Plaintiffs argue that Eleventh Amendment immunity is inapplicable here based on the third exception, the doctrine of Ex parte Young, 209 U.S. 123, 28 S.Ct. 441, 52 L.Ed. 714 (1908). “In Ex Parte Young, the Supreme Court carved out an exception to Eleventh Amendment immunity by permitting citizens to sue state officials when the litigation seeks only prospective injunctive relief in order to end continuing violations of federal law.” Balgowan v. State of New Jersey, 115 F.3d 214, 217 (3d Cir.1997). “The doctrine applies to violations of the United States Constitution and to violation of federal statutes.” Hess, 297 F.3d at 323. In determining whether the Young doctrine applies, a court need only go through the straight-forward inquiry of whether (1) the complaint alleges an ongoing violation of federal law and (2) whether the complaint seeks relief properly characterized as prospective. Id. at 324. “However, Young does not apply if, although the action is nominally against individual officers, the state is the real, substantial party in interest and the suit in fact is against the state.” Id. “[W]hen the action is in essence one for the recovery of money from the state, the state is the real, substantial party in interest and is entitled to invoke its sovereign immunity from suit even though individual officials are nominal defendants.” Regents of the University of California v. Doe, 519 U.S. 425, 429, 117 S.Ct. 900, 137 L.Ed.2d 55 (1997) (citation and internal quotation marks omitted).
In Balgowan, the Third Circuit addressed a case with similar facts to the one at bar. In that case, New Jersey Department of Transportation (“DOT”) engineers brought FLSA overtime compensation claims against the New Jersey DOT Commissioner. 115 F.3d at 217-18. The Third Circuit noted that it would not have jurisdiction over claims for injunctive relief, since FLSA limited such claims to those brought by the United States Secretary of Labor. Id. at 218. However, the appellate court allowed the engineers’ compensation claims to proceed against the commissioner under the Young doctrine because the engineers were seeking prospective declaratory relief. Id.
Like the DOT engineers in Balgowan, Plaintiffs have claims for declaratory relief that fall within the Young exception. First, Plaintiffs allege that Defendant Beard has violated the FLSA by failing to pay them “time and a half” for time worked in excess of the maximum hours per week period. (Doc. No. 1 ¶ 47-50.) Second, Plaintiffs seek prospective declaratory relief: a ruling that they are nonexempt employees under the FLSA and are entitled to compensation for excess hours worked. (Doc. No. 1 at 15-16.)
Defendant Beard asserts that the Young doctrine does not apply to him since the Commonwealth is the real party in interest. Yet Plaintiffs call for prospective relief that does not include recovery of money from the state. Specifically, Plaintiffs assert that Beard can: (1) remind the Commonwealth to uphold the law, (2) schedule and deploy CO3s to avoid the need for overtime, (3) direct subordinate Commonwealth staff to comply with the FLSA, or (4) resign his position. (Doc. No. 26, at 11.)
The Court finds that Plaintiffs have adequately alleged that Defendant Beard falls within the Young exception. This comports with the reasoning behind Young. Specifically, “[t]he theory behind Young is that a suit to halt the enforcement of a state law in conflict with the federal constitution is an action against the individual officer charged with that enforcement and ceases to be an action against the state to which sovereign immunity extends; the officer is stripped of his official or representative character and becomes subject to the consequences of his individual conduct…. The Young doctrine is accepted as necessary to permit federal courts to vindicate federal rights and to hold state officials responsible to the ‘supreme authority of the United States.’ “ Hess, 297 F.3d at 323 (quoting MCI Telecomm. Corp. v. Bell Atlantic-Pa., 271 F.3d 491, 506 (3d Cir.2001) (citations omitted)).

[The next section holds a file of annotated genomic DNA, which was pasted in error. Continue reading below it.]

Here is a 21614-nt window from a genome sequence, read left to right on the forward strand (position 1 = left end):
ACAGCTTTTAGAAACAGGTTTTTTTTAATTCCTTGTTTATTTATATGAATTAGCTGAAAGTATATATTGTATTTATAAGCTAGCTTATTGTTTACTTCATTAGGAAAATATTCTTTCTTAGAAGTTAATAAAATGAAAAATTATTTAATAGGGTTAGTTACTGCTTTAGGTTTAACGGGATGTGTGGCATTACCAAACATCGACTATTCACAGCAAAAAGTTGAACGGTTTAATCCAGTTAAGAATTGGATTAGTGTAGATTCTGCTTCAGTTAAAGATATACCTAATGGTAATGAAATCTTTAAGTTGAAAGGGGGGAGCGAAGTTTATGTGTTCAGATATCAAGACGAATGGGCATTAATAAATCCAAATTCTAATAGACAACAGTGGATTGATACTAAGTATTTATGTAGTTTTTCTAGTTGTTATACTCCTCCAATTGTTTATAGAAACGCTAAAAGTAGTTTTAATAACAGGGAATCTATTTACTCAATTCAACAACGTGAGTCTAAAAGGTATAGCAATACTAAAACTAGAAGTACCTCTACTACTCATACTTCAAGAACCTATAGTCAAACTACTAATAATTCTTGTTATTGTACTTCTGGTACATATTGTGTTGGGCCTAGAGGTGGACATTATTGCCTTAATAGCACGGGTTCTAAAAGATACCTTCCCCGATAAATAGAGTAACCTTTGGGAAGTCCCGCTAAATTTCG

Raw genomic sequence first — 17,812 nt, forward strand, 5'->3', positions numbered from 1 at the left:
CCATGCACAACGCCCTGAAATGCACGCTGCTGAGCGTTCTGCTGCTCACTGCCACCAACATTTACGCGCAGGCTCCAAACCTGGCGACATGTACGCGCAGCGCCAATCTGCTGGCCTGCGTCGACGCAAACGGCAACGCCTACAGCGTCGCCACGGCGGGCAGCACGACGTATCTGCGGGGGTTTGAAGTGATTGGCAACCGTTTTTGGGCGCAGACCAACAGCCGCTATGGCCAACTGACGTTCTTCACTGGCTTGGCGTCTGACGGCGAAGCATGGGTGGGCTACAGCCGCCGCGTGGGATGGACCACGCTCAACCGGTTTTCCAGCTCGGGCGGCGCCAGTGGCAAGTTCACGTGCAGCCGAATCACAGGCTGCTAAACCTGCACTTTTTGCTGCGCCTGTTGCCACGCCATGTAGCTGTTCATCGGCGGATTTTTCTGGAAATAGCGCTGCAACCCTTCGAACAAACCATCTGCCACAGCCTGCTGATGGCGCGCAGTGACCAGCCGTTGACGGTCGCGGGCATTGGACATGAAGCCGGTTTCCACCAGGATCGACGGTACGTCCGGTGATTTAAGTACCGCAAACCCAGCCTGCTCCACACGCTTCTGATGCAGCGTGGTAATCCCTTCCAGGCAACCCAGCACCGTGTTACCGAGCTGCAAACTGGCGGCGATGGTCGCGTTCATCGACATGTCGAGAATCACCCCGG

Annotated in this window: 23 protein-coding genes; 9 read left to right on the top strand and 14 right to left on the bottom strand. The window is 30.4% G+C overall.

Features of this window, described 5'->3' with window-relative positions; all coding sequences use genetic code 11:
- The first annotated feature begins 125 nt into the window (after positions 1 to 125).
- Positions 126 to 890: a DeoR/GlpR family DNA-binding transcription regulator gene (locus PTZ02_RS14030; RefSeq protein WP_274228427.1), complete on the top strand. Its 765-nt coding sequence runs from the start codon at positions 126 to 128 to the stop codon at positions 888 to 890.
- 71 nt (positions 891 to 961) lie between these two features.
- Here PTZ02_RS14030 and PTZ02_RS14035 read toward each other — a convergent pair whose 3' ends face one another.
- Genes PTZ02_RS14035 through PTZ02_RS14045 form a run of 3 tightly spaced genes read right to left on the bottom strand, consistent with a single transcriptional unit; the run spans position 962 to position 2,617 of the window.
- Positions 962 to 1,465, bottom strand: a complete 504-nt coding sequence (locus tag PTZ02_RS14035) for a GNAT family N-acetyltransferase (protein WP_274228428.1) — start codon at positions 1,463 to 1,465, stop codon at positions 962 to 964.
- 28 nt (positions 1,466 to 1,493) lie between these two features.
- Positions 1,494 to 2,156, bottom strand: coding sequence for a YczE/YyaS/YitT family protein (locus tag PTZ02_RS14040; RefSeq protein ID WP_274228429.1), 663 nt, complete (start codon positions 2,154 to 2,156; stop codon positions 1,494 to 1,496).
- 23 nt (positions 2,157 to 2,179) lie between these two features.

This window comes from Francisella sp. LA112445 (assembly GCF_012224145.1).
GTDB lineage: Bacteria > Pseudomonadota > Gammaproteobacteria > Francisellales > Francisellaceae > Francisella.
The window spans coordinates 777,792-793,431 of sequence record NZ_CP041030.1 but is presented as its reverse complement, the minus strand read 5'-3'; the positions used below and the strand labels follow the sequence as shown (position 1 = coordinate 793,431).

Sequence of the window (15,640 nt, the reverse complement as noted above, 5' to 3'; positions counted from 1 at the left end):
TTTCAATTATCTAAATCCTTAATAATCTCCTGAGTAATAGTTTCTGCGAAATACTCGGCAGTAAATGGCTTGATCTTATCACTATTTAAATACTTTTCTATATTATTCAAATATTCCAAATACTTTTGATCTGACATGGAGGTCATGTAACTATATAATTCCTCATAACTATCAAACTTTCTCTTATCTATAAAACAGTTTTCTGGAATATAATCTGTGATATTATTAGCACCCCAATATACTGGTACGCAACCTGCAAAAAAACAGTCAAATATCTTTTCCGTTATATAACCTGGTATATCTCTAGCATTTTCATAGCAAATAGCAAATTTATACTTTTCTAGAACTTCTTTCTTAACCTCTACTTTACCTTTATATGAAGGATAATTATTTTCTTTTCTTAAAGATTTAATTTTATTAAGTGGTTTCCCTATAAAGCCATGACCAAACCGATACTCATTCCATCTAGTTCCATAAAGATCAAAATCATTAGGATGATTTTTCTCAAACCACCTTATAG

Because Plaintiffs’ allegations against Defendant Beard in his official capacity fall within the Young exception, Defendant Beard’s motion on the pleadings for immunity based on his official capacity will be denied.
B. Individual Capacity
Defendant Beard next asserts that he is entitled to qualified immunity in his individual capacity.
“The doctrine of qualified immunity protects government officials ‘from liability for civil damages insofar as their conduct does not violate clearly established statutory or constitutional rights of which a reasonable person would have known.’ “ Pearson v. Callahan, — U.S. —-, 129 S.Ct. 808, 815, 172 L.Ed.2d 565 (2009) (quoting Harlow v. Fitzgerald, 457 U.S. 800, 818, 102 S.Ct. 2727, 73 L.Ed.2d 396 (1982)). In Saucier v. Katz, 533 U.S. 194, 201, 121 S.Ct. 2151, 150 L.Ed.2d 272 (2001), the Supreme Court set forth a two-tiered analysis to assist in determining whether a defendant is entitled to qualified immunity:
First, a court must decide whether the facts that a plaintiff has alleged (see Fed. Rules Civ. Proc. 12(b)(6), (c)) or shown (see Rules 50, 56) make out a violation of a constitutional right. Second, if the plaintiff has satisfied this first step, the court must decide whether the right at issue was “clearly established” at the time of defendant’s alleged misconduct. Qualified immunity is applicable unless the official’s conduct violated a clearly established constitutional right. Pearson, 129 S.Ct. at 815-16 (citing Saucier, 533 U.S. 194, 121 S.Ct. 2151, 150 L.Ed.2d 272) (internal citations removed). In Pearson, the Supreme Court clarified that the order of the Saucier analysis was flexible, and that a court should “exercise [its] sound discretion in deciding which of the two prongs of the qualified immunity analysis should be addressed first in light of the circumstances in the particular case at hand.” Bayer v. Monroe County Children and Youth Services, 577 F.3d 186, 191-92 (3d Cir.2009) (quoting Pearson, 129 S.Ct. at 818).